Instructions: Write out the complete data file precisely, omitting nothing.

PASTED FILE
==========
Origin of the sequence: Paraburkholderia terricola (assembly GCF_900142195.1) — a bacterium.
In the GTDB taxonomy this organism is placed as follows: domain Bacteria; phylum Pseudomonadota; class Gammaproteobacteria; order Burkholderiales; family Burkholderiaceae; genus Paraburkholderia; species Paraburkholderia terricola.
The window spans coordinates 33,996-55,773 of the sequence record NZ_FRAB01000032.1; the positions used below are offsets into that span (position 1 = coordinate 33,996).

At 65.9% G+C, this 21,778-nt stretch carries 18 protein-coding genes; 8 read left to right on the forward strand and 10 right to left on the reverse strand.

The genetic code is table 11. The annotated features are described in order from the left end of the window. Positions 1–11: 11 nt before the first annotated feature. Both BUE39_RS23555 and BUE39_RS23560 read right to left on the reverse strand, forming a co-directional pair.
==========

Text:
Origin of the sequence: Paraburkholderia terricola (assembly GCF_900142195.1) — a bacterium.
In the GTDB taxonomy this organism is placed as follows: domain Bacteria; phylum Pseudomonadota; class Gammaproteobacteria; order Burkholderiales; family Burkholderiaceae; genus Paraburkholderia; species Paraburkholderia terricola.
The window spans coordinates 33,996-55,773 of the sequence record NZ_FRAB01000032.1; the positions used below are offsets into that span (position 1 = coordinate 33,996).

At 65.9% G+C, this 21,778-nt stretch carries 18 protein-coding genes; 8 read left to right on the forward strand and 10 right to left on the reverse strand.

The genetic code is table 11. The annotated features are described in order from the left end of the window. Positions 1–11: 11 nt before the first annotated feature. Both BUE39_RS23555 and BUE39_RS23560 read right to left on the reverse strand, forming a co-directional pair.